Because the School Board's tort claims involve damage to immovable property it is subject to the one-year liberative prescriptive period which commenced from the day the plaintiff acquired or should have acquired knowledge of the damage. LA. CIV. CODE ANN. art. 3493 (West 1994). The record in this case amply demonstrates that the Board had actual notice of the damages complained of with respect to Section 16 (T18S-R12E) in particular. This case is readily distinguished from Columbia Gulf Transmission, in which another panel of this Court discerned no evidence in the summary-judgment record regarding erosion damage specific to the particular Section 16 tract at issue.
See also Crump v. Sabine River Authority, 737 So.2d 720, 729 (La. 1999); Terrebonne Parish School Board v. Columbia Gulf Transmission Co., 290 F.3d 303, 319 (5th Cir.), reh'g and reh'g en banc denied, 44 Fed.Appx. 655 (5th Cir. 2002) (In cases of damage to land, prescription commences to run when the owner gains either actual or constructive knowledge, not when the damage occurs.); Trizec Props., Inc. v. United States Mineral Prods. Co., 974 F.2d 602, 607 (5th Cir. 1992) (discussing Louisiana's discovery rule as it applies to prescriptive articles 3492 and 3493 and noting that "the prescriptive period on a cause of action begins to run when the person in whose favor a cause of action exists knows or should have known of the existence of his cause of action").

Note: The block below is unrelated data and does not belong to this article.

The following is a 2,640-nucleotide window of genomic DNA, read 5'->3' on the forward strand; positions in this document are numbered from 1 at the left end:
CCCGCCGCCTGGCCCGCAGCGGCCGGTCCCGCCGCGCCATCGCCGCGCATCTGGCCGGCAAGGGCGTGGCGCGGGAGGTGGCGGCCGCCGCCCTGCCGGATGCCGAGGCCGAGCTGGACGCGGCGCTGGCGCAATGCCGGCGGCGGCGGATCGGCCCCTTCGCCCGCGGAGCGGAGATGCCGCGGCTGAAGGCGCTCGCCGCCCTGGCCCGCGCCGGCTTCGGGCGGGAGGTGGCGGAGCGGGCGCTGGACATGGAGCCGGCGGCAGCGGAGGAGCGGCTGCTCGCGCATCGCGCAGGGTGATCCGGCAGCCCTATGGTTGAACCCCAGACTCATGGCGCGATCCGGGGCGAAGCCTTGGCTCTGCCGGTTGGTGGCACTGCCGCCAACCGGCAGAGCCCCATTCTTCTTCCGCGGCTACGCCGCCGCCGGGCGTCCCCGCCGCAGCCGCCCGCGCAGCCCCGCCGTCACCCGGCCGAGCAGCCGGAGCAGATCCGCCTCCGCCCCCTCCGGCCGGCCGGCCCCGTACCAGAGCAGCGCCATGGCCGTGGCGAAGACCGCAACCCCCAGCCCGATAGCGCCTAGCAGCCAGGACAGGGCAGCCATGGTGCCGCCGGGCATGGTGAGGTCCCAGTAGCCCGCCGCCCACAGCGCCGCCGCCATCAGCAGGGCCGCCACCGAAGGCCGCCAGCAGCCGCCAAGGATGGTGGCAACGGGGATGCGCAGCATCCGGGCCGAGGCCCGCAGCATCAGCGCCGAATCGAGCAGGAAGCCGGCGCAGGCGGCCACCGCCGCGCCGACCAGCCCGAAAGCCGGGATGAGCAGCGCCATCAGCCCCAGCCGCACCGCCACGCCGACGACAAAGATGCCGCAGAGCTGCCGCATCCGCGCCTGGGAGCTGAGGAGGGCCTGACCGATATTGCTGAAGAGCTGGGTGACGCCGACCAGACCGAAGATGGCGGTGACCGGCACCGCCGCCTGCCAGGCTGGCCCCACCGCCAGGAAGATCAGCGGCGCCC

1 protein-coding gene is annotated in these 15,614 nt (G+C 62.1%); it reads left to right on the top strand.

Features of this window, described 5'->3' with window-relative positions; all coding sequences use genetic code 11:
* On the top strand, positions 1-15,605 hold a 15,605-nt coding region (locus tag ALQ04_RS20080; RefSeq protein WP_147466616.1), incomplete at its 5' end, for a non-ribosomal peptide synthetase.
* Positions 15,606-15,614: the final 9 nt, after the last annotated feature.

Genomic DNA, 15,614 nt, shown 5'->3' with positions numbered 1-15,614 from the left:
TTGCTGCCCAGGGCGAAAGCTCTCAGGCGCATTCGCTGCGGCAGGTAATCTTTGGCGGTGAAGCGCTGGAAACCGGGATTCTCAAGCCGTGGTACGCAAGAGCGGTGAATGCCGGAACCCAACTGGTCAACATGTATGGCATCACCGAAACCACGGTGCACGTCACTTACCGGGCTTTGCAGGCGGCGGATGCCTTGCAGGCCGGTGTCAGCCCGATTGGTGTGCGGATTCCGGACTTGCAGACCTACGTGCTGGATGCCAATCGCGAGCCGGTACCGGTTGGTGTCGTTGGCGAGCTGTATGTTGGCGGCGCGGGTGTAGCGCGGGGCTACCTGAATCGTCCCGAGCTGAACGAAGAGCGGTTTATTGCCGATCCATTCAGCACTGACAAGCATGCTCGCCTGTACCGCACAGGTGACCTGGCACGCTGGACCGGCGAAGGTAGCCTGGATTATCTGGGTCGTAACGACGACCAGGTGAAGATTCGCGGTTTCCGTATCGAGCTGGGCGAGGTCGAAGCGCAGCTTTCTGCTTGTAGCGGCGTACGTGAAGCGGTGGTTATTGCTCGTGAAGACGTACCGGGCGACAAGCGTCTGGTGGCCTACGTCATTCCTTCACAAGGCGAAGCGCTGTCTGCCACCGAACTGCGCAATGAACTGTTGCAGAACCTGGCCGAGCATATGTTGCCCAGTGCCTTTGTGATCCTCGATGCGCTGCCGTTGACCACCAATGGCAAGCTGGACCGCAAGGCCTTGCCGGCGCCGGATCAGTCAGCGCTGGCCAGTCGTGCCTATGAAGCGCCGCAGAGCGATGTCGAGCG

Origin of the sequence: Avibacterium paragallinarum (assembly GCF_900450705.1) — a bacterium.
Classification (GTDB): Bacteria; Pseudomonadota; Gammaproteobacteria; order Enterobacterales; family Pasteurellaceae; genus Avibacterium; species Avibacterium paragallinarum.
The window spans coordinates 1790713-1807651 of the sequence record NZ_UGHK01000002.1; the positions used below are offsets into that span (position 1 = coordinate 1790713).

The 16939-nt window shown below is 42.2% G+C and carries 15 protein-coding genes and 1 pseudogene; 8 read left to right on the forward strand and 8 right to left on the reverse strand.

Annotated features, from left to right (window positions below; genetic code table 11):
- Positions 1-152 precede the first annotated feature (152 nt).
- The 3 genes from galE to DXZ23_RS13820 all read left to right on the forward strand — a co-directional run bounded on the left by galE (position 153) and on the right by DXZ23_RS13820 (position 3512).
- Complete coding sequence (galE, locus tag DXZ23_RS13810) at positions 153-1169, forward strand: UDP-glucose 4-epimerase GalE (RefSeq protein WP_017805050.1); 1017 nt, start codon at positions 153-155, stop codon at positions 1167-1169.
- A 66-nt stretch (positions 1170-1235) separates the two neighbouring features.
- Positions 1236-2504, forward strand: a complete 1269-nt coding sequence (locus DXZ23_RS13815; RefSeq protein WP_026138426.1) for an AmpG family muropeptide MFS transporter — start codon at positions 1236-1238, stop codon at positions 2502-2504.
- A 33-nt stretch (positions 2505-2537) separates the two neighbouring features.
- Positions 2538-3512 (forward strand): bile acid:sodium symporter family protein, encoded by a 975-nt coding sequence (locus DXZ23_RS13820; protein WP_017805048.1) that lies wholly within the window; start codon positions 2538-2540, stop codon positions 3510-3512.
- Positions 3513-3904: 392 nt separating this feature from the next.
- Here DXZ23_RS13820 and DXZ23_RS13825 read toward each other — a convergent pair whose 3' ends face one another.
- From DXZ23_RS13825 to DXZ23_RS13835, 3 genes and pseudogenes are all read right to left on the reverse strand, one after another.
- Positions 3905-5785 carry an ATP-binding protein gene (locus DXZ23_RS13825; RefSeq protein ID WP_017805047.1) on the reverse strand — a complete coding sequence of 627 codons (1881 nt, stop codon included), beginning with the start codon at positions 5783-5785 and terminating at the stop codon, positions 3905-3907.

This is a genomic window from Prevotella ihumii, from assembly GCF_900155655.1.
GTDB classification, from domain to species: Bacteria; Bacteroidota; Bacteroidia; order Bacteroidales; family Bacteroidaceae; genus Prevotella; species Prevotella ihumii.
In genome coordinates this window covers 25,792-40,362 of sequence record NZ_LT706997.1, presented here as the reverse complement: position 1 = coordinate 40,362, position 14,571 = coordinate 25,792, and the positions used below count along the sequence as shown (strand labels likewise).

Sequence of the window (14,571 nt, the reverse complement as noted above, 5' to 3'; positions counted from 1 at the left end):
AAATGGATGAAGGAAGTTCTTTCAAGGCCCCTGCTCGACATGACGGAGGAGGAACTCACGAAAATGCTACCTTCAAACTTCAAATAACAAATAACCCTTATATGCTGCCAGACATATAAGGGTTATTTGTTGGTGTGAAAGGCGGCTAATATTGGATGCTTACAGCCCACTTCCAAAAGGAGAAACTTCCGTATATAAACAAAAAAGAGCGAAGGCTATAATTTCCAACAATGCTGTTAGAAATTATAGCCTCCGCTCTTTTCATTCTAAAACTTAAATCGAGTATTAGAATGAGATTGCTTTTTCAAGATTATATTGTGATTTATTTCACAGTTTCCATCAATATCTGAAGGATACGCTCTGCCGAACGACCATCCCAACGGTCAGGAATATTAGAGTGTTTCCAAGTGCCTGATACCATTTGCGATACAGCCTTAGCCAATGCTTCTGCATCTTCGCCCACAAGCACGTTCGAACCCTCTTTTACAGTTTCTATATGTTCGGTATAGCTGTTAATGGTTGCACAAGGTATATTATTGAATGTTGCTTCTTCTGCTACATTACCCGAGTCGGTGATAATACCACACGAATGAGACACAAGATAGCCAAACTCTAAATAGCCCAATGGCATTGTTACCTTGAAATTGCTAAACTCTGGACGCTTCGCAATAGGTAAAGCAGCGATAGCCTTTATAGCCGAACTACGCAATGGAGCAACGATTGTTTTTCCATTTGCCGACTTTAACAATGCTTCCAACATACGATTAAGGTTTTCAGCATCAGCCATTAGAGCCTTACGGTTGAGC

Louisiana's discovery rule as enunciated in article 3493 applicable in cases of damage to land is essentially congruent with the doctrine of contra non valentem, and thus a discussion of article 3493 prescription necessarily entails a discussion of contra non valentem insofar as it pertains to this case. The doctrine has been parsed into four categories, only one of which is applicable in this case ( i.e., that the cause was not reasonably knowable by the School Board until it filed suit). The heart of the inquiry into the School Board's constructive knowledge of the cause of the damage to Section 16 (T18S-R12E) is the reasonableness of its inaction. As early as 1995, the School Board had actual knowledge of the erosion damage to the particular tract at issue and even then, constructive knowledge of the causation element as well. In March of 1995, Morris P. Hebert Inc. advised the Board both of the extant canal causing scouring and deterioration of the marshland habitat, and of the opposition to any closure of the canal on the subject tract by the School's Board's then current lessee Pennzoil. Malcolm Poiencot's March 27, 1997 inspection summary addressed to the School Board is also tract specific, replete with photographs of the canal on the subject property and the canal's ever-widening opening. Suffice it to say, the summary judgment record demonstrates that as early as March 1995 the School Board had the requisite knowledge of the damage and causation with respect to the subject tract, but failed to act. We are satisfied by this evidence of actual notice resulting from overt knowledge of the damage to the specific property at issue in this case. Constructive knowledge of the causation element as of that date with respect to the specific tract is also manifest in the summary judgment record.